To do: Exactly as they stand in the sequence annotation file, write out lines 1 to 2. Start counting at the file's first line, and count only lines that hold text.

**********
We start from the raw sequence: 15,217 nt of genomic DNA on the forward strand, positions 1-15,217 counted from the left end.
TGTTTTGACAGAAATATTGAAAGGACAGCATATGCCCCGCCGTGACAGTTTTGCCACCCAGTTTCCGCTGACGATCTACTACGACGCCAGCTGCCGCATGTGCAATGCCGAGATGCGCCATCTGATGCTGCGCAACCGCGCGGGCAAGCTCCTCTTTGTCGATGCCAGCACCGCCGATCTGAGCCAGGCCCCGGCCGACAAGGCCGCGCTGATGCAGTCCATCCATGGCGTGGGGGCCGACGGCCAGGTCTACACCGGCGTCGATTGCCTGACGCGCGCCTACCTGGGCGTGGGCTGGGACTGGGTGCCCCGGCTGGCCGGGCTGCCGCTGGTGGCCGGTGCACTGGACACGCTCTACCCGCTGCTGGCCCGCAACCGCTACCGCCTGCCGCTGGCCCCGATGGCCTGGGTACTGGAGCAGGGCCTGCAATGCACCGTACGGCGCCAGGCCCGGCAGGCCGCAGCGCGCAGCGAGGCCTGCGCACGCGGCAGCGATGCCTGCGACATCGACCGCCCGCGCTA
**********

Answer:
We start from the raw sequence: 15,217 nt of genomic DNA on the forward strand, positions 1-15,217 counted from the left end.
TGTTTTGACAGAAATATTGAAAGGACAGCATATGCCCCGCCGTGACAGTTTTGCCACCCAGTTTCCGCTGACGATCTACTACGACGCCAGCTGCCGCATGTGCAATGCCGAGATGCGCCATCTGATGCTGCGCAACCGCGCGGGCAAGCTCCTCTTTGTCGATGCCAGCACCGCCGATCTGAGCCAGGCCCCGGCCGACAAGGCCGCGCTGATGCAGTCCATCCATGGCGTGGGGGCCGACGGCCAGGTCTACACCGGCGTCGATTGCCTGACGCGCGCCTACCTGGGCGTGGGCTGGGACTGGGTGCCCCGGCTGGCCGGGCTGCCGCTGGTGGCCGGTGCACTGGACACGCTCTACCCGCTGCTGGCCCGCAACCGCTACCGCCTGCCGCTGGCCCCGATGGCCTGGGTACTGGAGCAGGGCCTGCAATGCACCGTACGGCGCCAGGCCCGGCAGGCCGCAGCGCGCAGCGAGGCCTGCGCACGCGGCAGCGATGCCTGCGACATCGACCGCCCGCGCTA